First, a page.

Some of you know that tomorrow is a big day for me. It will be the sixth anniversary of the day I found out I had cancer after a surgery to remove my ovarian tumor. It isn’t as big of a day as March 6th, my last chemotherapy, but it is still a date embedded into my brain. The past years I have often felt depressed around this day, but this year I feel happy. Grateful. Alive. So as I sat in my Humanities class this afternoon I tried to think of six memories I have of that period of time that I don’t usually think of. They’re pretty small stuff, but all meaningful.

1) One person that has drifted from my mind, but I am now happy to remember, is one of my first nurses I had at UCSF, TIffany. I wish I would have found a way to keep in contact with her since I didn’t know I would only be there for one chemo round (I spent the rest at UCSF’s Children Hospital). She had the biggest smile and her energy was the best I could have asked for. I remember her constantly telling me how brave and strong I was and though I didn’t believe it at first, her words always stuck to me. I’ll always remember the morning I got discharged and us getting a picture together; I just need to ask my mom where that photograph is!

2) The night my mother didn’t stay with me was a hard one. It was the last day I was staying at UCSF the first time (twelve days total) and she had gone just as stir crazy as I did after being in that hospital room so long. I understand now that she just wanted to sleep in her own bed for a night, but my selfish thoughts at the time made me think she just didn’t want to be with me anymore; that she had enough of staying with me through my hospital stay and I imagined that she wouldn’t stay with me again. Luckily, she only spent one other night I was in the hospital away from me. If you are ever looking for a company to work for that is great with insurance and families, Costco is the one.

3) The chemo round when I started losing my hair was definitely one of the hardest. I’ve said before that losing my hair was a realization that I was sick; that this was a reality for me. I didn’t expect it to fall out as fast as it did (I would touch it and a chunk of hair would be in my fingertips, I woke up in the morning and hair was all over the bed, and hair would be all over the floor after I walked to the bathroom just a few feet away), so it was just a complete shock. I know it was going to happen, but I just didn’t know how much it would affect me.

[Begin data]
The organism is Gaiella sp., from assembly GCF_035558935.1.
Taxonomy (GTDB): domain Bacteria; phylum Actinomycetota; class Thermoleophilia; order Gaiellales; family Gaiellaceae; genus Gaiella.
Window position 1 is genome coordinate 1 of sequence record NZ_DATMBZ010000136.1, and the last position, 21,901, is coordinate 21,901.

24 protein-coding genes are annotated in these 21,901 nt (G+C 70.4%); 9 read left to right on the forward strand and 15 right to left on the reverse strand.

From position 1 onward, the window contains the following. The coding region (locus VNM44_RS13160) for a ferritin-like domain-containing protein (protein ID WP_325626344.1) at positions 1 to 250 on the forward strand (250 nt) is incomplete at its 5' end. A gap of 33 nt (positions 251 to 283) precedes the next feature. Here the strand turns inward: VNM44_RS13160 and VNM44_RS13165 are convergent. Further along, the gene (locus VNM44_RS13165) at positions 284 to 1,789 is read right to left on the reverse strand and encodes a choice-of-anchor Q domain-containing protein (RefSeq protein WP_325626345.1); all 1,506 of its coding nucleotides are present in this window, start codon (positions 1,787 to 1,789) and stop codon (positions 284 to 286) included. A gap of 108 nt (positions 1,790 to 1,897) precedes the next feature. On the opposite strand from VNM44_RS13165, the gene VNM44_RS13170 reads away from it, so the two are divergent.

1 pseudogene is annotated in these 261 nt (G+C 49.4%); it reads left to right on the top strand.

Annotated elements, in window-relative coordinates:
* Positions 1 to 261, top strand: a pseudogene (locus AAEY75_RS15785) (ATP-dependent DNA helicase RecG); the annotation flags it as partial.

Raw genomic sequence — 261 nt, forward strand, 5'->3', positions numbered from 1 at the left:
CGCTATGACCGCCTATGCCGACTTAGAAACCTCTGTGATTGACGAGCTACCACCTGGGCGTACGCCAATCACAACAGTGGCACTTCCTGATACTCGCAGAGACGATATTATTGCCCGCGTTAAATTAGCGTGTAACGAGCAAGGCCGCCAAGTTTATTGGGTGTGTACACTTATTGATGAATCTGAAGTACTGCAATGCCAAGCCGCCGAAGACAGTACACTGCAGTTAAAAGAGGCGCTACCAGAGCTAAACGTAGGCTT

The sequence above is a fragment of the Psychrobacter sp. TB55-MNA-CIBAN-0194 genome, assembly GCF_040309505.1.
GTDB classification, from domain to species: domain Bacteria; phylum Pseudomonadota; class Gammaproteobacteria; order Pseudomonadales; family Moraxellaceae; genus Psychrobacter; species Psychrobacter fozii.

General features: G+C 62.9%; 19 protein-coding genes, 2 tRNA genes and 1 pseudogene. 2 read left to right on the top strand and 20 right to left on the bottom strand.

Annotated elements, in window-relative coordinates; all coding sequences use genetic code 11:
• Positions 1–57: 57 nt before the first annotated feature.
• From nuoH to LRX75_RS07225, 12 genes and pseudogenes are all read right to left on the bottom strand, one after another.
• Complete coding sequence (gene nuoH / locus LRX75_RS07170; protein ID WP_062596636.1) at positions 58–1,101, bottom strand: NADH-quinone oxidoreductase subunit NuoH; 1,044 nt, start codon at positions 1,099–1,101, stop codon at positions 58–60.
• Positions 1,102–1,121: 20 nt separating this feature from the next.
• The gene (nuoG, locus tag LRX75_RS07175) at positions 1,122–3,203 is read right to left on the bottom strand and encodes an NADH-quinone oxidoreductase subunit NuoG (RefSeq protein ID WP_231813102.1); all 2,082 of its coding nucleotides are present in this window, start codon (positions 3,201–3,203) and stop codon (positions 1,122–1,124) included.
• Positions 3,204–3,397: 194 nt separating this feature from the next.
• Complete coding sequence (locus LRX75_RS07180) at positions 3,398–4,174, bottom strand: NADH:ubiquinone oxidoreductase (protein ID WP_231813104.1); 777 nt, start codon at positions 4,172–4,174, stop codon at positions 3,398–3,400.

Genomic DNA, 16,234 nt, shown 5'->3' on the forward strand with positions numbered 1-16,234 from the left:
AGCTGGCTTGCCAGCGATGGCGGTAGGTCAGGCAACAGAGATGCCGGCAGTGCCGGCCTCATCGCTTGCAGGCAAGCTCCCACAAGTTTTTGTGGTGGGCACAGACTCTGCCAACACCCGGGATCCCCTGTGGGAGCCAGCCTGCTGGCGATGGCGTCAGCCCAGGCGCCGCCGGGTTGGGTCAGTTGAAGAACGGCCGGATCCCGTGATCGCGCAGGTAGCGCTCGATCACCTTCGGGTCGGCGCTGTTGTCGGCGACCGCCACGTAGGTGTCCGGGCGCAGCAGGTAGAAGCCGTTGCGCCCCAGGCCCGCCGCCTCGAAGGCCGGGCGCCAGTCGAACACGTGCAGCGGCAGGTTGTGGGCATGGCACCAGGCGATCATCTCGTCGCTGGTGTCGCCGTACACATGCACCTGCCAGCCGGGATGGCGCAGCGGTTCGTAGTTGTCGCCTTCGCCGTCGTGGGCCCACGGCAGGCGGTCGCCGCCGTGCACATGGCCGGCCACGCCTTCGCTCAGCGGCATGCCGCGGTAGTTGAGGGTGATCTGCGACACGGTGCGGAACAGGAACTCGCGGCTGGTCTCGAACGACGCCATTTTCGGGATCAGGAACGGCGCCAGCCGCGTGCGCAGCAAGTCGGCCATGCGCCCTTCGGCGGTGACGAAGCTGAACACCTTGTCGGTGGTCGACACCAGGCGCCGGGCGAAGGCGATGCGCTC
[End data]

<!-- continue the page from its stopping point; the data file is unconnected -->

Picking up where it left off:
4) There was another woman that I was blessed to meet and like Tiffany, I wish I would’ve found a way to keep in touch with her. My doctor had brought her into my hospital room during my first stay to show me what a port looked like in a patient. I was trying to decide whether I wanted to get one or not so she agreed to come and meet me. She was an older women and like most, she was so sweet to me. Seeing her mood as she herself was going through cancer brought a smile to my face and I knew that it didn’t have to be horrible all of the time. I didn’t see her again after that, but she had given my doctor a little care package for me. I think I lost some of the things after I moved out of my mom’s, but she will always be in my mind without them. I only hope that she is okay now.

5) The first time I watched Gone With The Wind was in the hospital. Some people don’t like that movie because of how long it is, but I loved it so much. We were staying at the children’s hospital and we luckily had a room with two beds so my mom got to be comfy as we watched it one night. She went to some mystery room (well, a mystery to me since I didn’t see much outside of my hospital room) and made us some popcorn. This one might just seem silly or perhaps not meaningful, but to me, it is such a good memory. I was a moody girl as I went through my battle and my mom and I got on each other’s nerves sometimes after being so long together, but when I think of that night I don’t remember the tubes that were connected to me and the chemicals that were flowing through my body, I just remember watching a movie with my mom like I used to when I was a child.

6) One of the best memories of my battle with cancer (probably the best, honestly) was one afternoon during my first hospital stay when I was going to take laps around the hospital halls. As we passed one corner I saw so many family members sitting in a waiting area and I just remember how happy I was to see them. I didn’t always feel close to everyone, but after that day, I could never deny the love I have for them. The support I got from my family was what helped me get through cancer the most. I was a fragile girl and knowing that so many people were there for me helped me be stronger.